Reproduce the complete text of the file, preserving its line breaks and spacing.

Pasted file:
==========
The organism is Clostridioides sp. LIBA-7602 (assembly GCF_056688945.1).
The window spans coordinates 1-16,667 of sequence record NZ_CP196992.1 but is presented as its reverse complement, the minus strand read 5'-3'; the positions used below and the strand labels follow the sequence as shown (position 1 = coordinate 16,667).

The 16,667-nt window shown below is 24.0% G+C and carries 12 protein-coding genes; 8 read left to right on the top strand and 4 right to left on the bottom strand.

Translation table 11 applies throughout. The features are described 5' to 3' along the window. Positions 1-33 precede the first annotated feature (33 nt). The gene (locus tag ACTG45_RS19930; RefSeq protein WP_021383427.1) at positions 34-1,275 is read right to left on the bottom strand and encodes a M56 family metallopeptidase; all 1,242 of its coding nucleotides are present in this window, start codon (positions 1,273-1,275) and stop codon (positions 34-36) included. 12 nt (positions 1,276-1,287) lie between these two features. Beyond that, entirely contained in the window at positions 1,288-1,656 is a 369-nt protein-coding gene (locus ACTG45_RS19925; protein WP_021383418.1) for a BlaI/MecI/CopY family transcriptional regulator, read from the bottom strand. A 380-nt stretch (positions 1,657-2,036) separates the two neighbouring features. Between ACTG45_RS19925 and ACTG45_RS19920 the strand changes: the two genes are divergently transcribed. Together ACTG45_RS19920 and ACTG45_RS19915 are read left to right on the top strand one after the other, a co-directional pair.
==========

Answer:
The organism is Clostridioides sp. LIBA-7602 (assembly GCF_056688945.1).
The window spans coordinates 1-16,667 of sequence record NZ_CP196992.1 but is presented as its reverse complement, the minus strand read 5'-3'; the positions used below and the strand labels follow the sequence as shown (position 1 = coordinate 16,667).

The 16,667-nt window shown below is 24.0% G+C and carries 12 protein-coding genes; 8 read left to right on the top strand and 4 right to left on the bottom strand.

Translation table 11 applies throughout. The features are described 5' to 3' along the window. Positions 1-33 precede the first annotated feature (33 nt). The gene (locus tag ACTG45_RS19930; RefSeq protein WP_021383427.1) at positions 34-1,275 is read right to left on the bottom strand and encodes a M56 family metallopeptidase; all 1,242 of its coding nucleotides are present in this window, start codon (positions 1,273-1,275) and stop codon (positions 34-36) included. 12 nt (positions 1,276-1,287) lie between these two features. Beyond that, entirely contained in the window at positions 1,288-1,656 is a 369-nt protein-coding gene (locus ACTG45_RS19925; protein WP_021383418.1) for a BlaI/MecI/CopY family transcriptional regulator, read from the bottom strand. A 380-nt stretch (positions 1,657-2,036) separates the two neighbouring features. Between ACTG45_RS19925 and ACTG45_RS19920 the strand changes: the two genes are divergently transcribed. Together ACTG45_RS19920 and ACTG45_RS19915 are read left to right on the top strand one after the other, a co-directional pair.